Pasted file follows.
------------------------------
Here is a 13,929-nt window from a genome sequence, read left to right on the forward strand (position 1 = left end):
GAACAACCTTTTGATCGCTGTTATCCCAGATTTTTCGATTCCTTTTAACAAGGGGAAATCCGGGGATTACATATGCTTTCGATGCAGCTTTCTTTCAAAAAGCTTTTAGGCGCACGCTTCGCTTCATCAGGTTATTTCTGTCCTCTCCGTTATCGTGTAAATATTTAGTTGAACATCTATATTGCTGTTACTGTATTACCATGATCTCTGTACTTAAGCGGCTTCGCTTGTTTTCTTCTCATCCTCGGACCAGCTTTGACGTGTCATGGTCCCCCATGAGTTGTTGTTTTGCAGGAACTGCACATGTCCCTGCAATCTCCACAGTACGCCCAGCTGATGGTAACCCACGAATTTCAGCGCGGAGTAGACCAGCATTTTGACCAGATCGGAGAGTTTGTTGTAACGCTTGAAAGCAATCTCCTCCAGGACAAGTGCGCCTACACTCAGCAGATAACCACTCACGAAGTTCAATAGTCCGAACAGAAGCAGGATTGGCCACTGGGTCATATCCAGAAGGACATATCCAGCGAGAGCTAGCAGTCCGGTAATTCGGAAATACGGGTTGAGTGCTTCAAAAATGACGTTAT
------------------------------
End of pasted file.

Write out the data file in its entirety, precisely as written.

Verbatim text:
Here is a 13,929-nt window from a genome sequence, read left to right on the forward strand (position 1 = left end):
GAACAACCTTTTGATCGCTGTTATCCCAGATTTTTCGATTCCTTTTAACAAGGGGAAATCCGGGGATTACATATGCTTTCGATGCAGCTTTCTTTCAAAAAGCTTTTAGGCGCACGCTTCGCTTCATCAGGTTATTTCTGTCCTCTCCGTTATCGTGTAAATATTTAGTTGAACATCTATATTGCTGTTACTGTATTACCATGATCTCTGTACTTAAGCGGCTTCGCTTGTTTTCTTCTCATCCTCGGACCAGCTTTGACGTGTCATGGTCCCCCATGAGTTGTTGTTTTGCAGGAACTGCACATGTCCCTGCAATCTCCACAGTACGCCCAGCTGATGGTAACCCACGAATTTCAGCGCGGAGTAGACCAGCATTTTGACCAGATCGGAGAGTTTGTTGTAACGCTTGAAAGCAATCTCCTCCAGGACAAGTGCGCCTACACTCAGCAGATAACCACTCACGAAGTTCAATAGTCCGAACAGAAGCAGGATTGGCCACTGGGTCATATCCAGAAGGACATATCCAGCGAGAGCTAGCAGTCCGGTAATTCGGAAATACGGGTTGAGTGCTTCAAAAATGACGTTAT